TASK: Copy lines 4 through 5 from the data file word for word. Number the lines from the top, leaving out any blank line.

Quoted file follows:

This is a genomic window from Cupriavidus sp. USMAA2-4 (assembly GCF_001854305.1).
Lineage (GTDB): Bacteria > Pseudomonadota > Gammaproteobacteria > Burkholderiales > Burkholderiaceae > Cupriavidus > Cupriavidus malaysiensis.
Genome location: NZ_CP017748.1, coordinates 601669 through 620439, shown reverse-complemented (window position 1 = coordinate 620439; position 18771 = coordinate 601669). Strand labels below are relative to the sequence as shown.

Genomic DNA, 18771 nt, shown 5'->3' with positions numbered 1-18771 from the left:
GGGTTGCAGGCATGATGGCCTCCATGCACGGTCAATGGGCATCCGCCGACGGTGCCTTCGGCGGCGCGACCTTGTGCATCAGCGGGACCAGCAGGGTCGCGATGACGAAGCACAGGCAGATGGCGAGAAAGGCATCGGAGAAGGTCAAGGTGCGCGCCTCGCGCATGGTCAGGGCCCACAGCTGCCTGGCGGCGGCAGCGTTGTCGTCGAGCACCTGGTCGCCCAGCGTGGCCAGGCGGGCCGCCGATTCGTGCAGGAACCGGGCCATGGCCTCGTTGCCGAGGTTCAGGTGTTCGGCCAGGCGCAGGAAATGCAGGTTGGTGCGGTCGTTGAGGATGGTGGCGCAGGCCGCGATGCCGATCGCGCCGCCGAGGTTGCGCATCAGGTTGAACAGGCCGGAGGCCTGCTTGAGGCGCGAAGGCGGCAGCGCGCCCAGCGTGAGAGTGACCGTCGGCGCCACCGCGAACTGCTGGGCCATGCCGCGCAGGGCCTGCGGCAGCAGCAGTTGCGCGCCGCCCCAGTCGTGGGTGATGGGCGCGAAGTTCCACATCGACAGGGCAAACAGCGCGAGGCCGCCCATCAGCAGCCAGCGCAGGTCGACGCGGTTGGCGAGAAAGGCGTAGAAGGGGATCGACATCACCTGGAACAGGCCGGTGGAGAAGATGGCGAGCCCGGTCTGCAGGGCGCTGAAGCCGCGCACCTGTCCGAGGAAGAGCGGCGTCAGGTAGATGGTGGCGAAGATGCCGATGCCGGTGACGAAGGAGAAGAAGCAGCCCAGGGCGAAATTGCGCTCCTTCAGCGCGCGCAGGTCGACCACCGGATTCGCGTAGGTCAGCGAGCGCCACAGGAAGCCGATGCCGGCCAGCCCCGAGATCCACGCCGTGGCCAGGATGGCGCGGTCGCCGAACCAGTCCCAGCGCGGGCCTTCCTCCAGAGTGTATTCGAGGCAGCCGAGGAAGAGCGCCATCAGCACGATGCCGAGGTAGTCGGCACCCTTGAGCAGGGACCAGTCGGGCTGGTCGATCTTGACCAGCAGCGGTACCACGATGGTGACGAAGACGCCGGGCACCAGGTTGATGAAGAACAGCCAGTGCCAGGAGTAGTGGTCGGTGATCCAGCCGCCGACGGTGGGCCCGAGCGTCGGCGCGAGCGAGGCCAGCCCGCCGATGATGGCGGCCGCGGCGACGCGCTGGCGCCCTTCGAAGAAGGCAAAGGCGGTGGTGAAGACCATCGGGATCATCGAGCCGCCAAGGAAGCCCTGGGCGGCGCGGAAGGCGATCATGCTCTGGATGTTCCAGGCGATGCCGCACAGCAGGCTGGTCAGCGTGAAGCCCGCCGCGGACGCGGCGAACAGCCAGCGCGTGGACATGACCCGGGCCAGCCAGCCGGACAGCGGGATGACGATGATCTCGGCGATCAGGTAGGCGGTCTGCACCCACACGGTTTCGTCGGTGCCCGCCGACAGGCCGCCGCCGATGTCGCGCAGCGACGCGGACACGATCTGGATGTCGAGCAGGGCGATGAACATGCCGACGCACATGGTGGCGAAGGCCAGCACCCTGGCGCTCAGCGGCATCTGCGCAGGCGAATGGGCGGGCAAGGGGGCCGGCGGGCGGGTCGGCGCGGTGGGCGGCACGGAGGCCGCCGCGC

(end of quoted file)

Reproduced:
Genomic DNA, 18771 nt, shown 5'->3' with positions numbered 1-18771 from the left:
GGGTTGCAGGCATGATGGCCTCCATGCACGGTCAATGGGCATCCGCCGACGGTGCCTTCGGCGGCGCGACCTTGTGCATCAGCGGGACCAGCAGGGTCGCGATGACGAAGCACAGGCAGATGGCGAGAAAGGCATCGGAGAAGGTCAAGGTGCGCGCCTCGCGCATGGTCAGGGCCCACAGCTGCCTGGCGGCGGCAGCGTTGTCGTCGAGCACCTGGTCGCCCAGCGTGGCCAGGCGGGCCGCCGATTCGTGCAGGAACCGGGCCATGGCCTCGTTGCCGAGGTTCAGGTGTTCGGCCAGGCGCAGGAAATGCAGGTTGGTGCGGTCGTTGAGGATGGTGGCGCAGGCCGCGATGCCGATCGCGCCGCCGAGGTTGCGCATCAGGTTGAACAGGCCGGAGGCCTGCTTGAGGCGCGAAGGCGGCAGCGCGCCCAGCGTGAGAGTGACCGTCGGCGCCACCGCGAACTGCTGGGCCATGCCGCGCAGGGCCTGCGGCAGCAGCAGTTGCGCGCCGCCCCAGTCGTGGGTGATGGGCGCGAAGTTCCACATCGACAGGGCAAACAGCGCGAGGCCGCCCATCAGCAGCCAGCGCAGGTCGACGCGGTTGGCGAGAAAGGCGTAGAAGGGGATCGACATCACCTGGAACAGGCCGGTGGAGAAGATGGCGAGCCCGGTCTGCAGGGCGCTGAAGCCGCGCACCTGTCCGAGGAAGAGCGGCGTCAGGTAGATGGTGGCGAAGATGCCGATGCCGGTGACGAAGGAGAAGAAGCAGCCCAGGGCGAAATTGCGCTCCTTCAGCGCGCGCAGGTCGACCACCGGATTCGCGTAGGTCAGCGAGCGCCACAGGAAGCCGATGCCGGCCAGCCCCGAGATCCACGCCGTGGCCAGGATGGCGCGGTCGCCGAACCAGTCCCAGCGCGGGCCTTCCTCCAGAGTGTATTCGAGGCAGCCGAGGAAGAGCGCCATCAGCACGATGCCGAGGTAGTCGGCACCCTTGAGCAGGGACCAGTCGGGCTGGTCGATCTTGACCAGCAGCGGTACCACGATGGTGACGAAGACGCCGGGCACCAGGTTGATGAAGAACAGCCAGTGCCAGGAGTAGTGGTCGGTGATCCAGCCGCCGACGGTGGGCCCGAGCGTCGGCGCGAGCGAGGCCAGCCCGCCGATGATGGCGGCCGCGGCGACGCGCTGGCGCCCTTCGAAGAAGGCAAAGGCGGTGGTGAAGACCATCGGGATCATCGAGCCGCCAAGGAAGCCCTGGGCGGCGCGGAAGGCGATCATGCTCTGGATGTTCCAGGCGATGCCGCACAGCAGGCTGGTCAGCGTGAAGCCCGCCGCGGACGCGGCGAACAGCCAGCGCGTGGACATGACCCGGGCCAGCCAGCCGGACAGCGGGATGACGATGATCTCGGCGATCAGGTAGGCGGTCTGCACCCACACGGTTTCGTCGGTGCCCGCCGACAGGCCGCCGCCGATGTCGCGCAGCGACGCGGACACGATCTGGATGTCGAGCAGGGCGATGAACATGCCGACGCACATGGTGGCGAAGGCCAGCACCCTGGCGCTCAGCGGCATCTGCGCAGGCGAATGGGCGGGCAAGGGGGCCGGCGGGCGGGTCGGCGCGGTGGGCGGCACGGAGGCCGCCGCGC